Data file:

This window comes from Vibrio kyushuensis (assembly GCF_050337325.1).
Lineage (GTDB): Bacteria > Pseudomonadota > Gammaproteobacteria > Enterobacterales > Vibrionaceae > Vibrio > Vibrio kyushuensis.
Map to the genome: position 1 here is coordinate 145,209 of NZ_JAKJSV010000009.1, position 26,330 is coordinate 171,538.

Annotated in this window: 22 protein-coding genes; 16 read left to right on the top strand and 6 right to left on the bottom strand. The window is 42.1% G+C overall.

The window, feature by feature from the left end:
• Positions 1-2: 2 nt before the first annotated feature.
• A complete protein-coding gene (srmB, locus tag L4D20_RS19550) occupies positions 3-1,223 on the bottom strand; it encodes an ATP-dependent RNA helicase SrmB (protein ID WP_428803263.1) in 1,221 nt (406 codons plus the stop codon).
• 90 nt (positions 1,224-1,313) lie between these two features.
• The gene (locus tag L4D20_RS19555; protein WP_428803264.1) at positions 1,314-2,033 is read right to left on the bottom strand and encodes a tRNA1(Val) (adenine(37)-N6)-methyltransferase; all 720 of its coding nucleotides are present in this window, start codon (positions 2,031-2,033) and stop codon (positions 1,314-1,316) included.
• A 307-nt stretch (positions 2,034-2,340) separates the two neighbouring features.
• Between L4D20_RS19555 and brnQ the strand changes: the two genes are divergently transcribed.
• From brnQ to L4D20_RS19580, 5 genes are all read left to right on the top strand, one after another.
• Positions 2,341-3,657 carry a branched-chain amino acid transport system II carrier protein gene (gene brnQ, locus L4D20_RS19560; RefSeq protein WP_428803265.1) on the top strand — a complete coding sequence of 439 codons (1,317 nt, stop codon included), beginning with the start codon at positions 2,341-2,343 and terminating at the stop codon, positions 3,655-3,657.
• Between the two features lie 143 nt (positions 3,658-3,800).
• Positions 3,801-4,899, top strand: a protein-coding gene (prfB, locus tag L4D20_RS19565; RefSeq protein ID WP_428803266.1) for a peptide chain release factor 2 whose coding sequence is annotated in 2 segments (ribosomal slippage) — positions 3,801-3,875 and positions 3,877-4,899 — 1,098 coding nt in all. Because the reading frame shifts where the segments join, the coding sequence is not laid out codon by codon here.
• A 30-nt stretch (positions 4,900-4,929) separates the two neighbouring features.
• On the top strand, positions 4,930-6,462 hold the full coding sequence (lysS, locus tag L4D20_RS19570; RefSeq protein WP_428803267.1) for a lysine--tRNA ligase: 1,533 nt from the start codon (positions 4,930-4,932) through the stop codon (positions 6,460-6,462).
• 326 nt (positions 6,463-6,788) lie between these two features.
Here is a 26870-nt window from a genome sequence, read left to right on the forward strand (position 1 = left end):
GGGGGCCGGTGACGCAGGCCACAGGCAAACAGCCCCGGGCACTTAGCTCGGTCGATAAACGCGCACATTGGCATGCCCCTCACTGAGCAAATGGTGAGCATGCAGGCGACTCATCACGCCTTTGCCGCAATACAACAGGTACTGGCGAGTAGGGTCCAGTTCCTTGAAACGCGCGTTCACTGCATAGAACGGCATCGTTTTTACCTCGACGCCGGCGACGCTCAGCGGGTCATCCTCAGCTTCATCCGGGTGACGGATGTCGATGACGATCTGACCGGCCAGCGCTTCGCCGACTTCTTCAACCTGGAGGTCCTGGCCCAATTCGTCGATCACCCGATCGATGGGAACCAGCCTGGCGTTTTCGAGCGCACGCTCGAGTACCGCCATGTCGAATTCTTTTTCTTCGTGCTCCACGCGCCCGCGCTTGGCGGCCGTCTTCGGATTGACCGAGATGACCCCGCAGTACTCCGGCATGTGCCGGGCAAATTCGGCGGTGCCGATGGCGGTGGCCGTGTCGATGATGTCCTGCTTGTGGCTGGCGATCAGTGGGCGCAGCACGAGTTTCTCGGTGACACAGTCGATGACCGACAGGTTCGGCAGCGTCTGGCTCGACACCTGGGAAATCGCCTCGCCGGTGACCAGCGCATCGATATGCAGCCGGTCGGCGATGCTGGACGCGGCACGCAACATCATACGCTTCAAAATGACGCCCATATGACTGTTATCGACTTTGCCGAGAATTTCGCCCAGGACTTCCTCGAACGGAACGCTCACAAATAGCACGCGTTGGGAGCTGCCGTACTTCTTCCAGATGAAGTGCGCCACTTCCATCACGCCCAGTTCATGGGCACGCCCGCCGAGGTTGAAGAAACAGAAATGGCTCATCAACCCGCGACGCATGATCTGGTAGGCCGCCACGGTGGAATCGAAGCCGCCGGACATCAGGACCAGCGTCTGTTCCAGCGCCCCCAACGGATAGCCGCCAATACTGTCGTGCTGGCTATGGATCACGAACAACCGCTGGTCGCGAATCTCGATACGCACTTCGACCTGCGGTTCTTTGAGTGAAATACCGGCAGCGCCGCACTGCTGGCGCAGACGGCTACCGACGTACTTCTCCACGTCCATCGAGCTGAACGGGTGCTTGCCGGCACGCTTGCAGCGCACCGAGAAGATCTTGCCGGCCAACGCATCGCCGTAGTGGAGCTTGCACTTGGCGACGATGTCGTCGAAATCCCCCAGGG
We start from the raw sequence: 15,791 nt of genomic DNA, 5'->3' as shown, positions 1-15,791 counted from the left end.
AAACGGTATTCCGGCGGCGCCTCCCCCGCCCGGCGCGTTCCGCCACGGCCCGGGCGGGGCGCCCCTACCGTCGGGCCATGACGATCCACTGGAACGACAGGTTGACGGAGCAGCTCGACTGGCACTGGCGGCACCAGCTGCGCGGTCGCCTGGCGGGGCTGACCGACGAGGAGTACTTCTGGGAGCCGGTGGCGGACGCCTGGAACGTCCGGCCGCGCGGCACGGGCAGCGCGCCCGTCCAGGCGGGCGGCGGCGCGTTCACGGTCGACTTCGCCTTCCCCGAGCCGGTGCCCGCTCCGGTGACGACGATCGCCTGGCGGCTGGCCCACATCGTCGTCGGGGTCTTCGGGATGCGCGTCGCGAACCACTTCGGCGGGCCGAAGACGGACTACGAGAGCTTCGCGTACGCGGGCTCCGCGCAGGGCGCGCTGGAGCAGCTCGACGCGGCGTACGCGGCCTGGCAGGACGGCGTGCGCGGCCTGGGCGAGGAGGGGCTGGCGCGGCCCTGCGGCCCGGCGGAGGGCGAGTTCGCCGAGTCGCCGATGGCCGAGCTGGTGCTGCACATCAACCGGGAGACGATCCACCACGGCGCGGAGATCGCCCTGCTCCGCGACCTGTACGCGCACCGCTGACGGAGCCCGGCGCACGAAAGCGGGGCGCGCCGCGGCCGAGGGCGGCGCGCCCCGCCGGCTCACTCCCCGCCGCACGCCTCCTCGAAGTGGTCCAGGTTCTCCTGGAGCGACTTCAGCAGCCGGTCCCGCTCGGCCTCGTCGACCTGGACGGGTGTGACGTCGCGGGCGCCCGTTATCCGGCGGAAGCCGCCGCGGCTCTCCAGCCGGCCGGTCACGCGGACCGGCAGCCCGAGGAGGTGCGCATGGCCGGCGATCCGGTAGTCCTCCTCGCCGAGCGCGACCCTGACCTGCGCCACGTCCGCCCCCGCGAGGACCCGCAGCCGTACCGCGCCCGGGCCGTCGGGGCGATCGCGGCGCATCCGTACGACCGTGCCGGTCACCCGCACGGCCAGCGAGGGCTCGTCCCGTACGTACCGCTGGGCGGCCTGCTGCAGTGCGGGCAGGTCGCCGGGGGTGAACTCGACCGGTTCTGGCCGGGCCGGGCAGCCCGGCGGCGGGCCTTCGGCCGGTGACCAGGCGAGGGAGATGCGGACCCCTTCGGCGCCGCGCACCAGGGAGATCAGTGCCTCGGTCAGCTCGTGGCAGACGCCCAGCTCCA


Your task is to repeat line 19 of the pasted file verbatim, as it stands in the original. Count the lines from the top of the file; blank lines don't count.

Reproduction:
Here is a 26870-nt window from a genome sequence, read left to right on the forward strand (position 1 = left end):